World Bank’s package for acquisition of distressed banks excites analysts




It’s tacit support for our reforms, says CBN Disbursement of N45 billion to GTBank and First Bank by the World Bank to aid in the acquisition of distressed banks has been described as a good omen that will hasten resolution of the crisis in the industry, experts have said.


To them, it is an indication that the proposed establishment of Asset Management Corporation of Nigeria (AMCON) has engendered confidence in both local and foreign investors with the aim of freeing their balance sheet for lending to the real sector.


This, to them, will usher in the final part of the process of recapitalisation of the institutions with the attendant consequence of healthier and well regulated sector. Under the arrangement, IFC, the private sector arm of the World Bank, has disbursed N30 billion to Guarantee Trust Bank and N15 billion to First Bank Nig. Plc, as part of its strategic partnership with the banks. In fact, Central Bank of Nigeria (CBN) sees the development as endorsement of its reform programme and an indication that confidence in the sector is on the increase.


“It is a tacit support for CBN’s reforms and a confirmation of the rising confidence”, Abdullahi Muhammed, CBN spokesperson, told BusinessDay on Wednesday. Razia Khan, global head of Macro Economic Research, Standard Chartered Bank, said “the implications are mostly positive. A lot was resting on the formation of AMCON to ensure an effective resolution of the banking sector problems. With the expectation that balance sheets will be cleaned up, banks should be in a better position to start lending again. Recapitalisation will happen both through the activities of the AMCON, and through a new wave of mergers and acquisition (M&A) activity resulting in further consolidation in the sector. From this perspective, the availability of funding for the consolidation – with the IFC providing more than USD300 million is good news as it should instill confidence that the problems in the banking sector will be resolved.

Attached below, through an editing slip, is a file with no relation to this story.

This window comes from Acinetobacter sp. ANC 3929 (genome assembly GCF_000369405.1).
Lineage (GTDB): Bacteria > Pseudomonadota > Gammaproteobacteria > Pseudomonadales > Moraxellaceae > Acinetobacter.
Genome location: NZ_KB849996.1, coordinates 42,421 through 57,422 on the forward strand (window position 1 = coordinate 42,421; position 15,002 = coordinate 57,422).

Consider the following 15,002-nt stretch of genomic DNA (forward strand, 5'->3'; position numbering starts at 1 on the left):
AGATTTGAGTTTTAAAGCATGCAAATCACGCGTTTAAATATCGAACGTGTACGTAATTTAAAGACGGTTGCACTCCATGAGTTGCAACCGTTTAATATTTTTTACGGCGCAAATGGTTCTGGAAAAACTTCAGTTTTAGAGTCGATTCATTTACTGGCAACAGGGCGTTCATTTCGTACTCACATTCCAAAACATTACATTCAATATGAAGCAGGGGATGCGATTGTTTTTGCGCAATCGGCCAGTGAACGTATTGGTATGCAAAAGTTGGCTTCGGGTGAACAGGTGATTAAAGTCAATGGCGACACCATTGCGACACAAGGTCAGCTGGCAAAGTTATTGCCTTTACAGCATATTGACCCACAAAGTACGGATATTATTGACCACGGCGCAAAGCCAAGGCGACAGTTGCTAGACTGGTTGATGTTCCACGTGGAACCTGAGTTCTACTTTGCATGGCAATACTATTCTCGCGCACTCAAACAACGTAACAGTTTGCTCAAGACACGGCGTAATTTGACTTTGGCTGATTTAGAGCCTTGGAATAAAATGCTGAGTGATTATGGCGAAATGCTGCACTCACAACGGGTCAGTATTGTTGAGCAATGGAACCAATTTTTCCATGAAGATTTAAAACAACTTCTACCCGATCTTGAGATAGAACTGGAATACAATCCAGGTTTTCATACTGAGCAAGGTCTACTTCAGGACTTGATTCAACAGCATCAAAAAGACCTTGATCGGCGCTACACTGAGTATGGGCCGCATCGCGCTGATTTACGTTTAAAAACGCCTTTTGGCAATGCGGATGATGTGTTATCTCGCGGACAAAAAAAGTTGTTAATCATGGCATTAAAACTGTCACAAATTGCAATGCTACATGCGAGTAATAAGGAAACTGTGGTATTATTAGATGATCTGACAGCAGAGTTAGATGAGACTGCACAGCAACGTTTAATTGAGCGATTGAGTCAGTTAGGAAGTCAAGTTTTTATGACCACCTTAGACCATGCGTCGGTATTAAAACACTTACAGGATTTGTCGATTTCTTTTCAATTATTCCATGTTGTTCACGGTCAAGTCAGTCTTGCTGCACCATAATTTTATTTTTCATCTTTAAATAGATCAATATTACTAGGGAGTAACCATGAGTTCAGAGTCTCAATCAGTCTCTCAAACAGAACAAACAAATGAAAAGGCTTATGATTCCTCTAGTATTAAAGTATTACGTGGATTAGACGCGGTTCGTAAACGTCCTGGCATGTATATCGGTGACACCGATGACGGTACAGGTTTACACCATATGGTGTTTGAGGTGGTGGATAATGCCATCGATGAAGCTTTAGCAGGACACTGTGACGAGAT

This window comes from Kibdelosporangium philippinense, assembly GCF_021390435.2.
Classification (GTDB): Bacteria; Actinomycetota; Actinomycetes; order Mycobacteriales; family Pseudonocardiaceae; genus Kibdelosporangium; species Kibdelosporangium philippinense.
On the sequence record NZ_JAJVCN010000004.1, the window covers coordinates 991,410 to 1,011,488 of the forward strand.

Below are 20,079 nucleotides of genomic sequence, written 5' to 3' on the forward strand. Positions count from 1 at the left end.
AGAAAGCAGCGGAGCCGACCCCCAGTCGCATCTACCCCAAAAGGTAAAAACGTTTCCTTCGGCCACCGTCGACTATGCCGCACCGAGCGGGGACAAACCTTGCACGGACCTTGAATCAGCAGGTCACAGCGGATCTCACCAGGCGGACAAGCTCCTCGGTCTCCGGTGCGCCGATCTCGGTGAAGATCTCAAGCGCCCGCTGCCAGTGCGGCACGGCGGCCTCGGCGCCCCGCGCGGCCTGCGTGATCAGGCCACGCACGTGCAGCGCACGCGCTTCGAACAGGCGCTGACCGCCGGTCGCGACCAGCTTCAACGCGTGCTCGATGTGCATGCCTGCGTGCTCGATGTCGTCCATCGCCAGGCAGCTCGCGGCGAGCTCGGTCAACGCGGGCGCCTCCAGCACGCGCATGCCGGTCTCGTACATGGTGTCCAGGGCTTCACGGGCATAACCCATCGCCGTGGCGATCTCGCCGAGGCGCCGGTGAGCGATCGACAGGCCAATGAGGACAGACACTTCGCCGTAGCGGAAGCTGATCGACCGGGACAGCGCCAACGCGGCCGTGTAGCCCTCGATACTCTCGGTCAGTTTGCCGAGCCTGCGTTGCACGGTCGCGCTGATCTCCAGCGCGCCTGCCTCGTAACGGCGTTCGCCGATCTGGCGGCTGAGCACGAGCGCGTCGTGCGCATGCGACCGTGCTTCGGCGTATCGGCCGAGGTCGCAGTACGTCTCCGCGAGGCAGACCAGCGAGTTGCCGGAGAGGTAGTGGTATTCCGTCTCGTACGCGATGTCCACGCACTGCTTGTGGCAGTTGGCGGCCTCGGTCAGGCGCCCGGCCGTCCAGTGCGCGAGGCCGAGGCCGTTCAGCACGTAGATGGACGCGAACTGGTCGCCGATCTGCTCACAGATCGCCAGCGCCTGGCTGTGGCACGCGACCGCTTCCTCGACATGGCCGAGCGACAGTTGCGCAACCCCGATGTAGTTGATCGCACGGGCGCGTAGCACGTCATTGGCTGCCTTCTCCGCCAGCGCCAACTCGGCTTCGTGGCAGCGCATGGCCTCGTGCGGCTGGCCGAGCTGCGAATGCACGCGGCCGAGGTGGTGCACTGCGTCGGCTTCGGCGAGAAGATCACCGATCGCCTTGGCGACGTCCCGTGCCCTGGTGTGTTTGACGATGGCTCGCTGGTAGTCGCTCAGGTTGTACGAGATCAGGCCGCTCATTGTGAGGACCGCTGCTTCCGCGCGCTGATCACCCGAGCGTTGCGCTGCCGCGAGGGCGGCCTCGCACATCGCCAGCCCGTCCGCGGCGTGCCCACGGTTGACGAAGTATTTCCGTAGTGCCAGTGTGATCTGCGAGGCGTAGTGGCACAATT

“There is less uncertainty around the whole process which now looks closer to resolution. The immediate priority was making the banks safe, and that was done last August with the provision of liquidity support to the rescued banks. The next step will be cleaning up the balance sheets – which should finally get underway with the AMCON. The final part of the process will be recapitalisation of the institutions which should create a healthier, and one hopes, better-run and better regulated sector overall. With a restoration of sustainable credit growth, the economy should benefit. The restoration of credit growth should make the difference between unexciting GDP growth and out-performance. Of course, it’s only one of the ingredients that is needed, but an important one.”


Akinbamidele Akintola, research analyst, Africa, Renaissance Group, was of the opinion that resolution of the crisis through the establishment of AMCON has positive effect, while urging authorities that necessary structure be put in place for smooth take off.


“While we are not yet at the finishing line, today’s announcement is a significant step towards the end of the reform process started over one year ago. This is indeed a welcome development.” A stockbroker, who pleaded anonymity commended the World Bank for the initiative, but added that the development provides opportunity for CBN to be vigilant as he expects flurry of activities and inquiries in the coming months about the banks since their balance sheets are expected to witness improvement.


“All sources of funding coming into the country must have to be screened by CBN and other relevant agencies to avoid mistakes of the past. At least, for now, we are sure of the World Bank,” he said.






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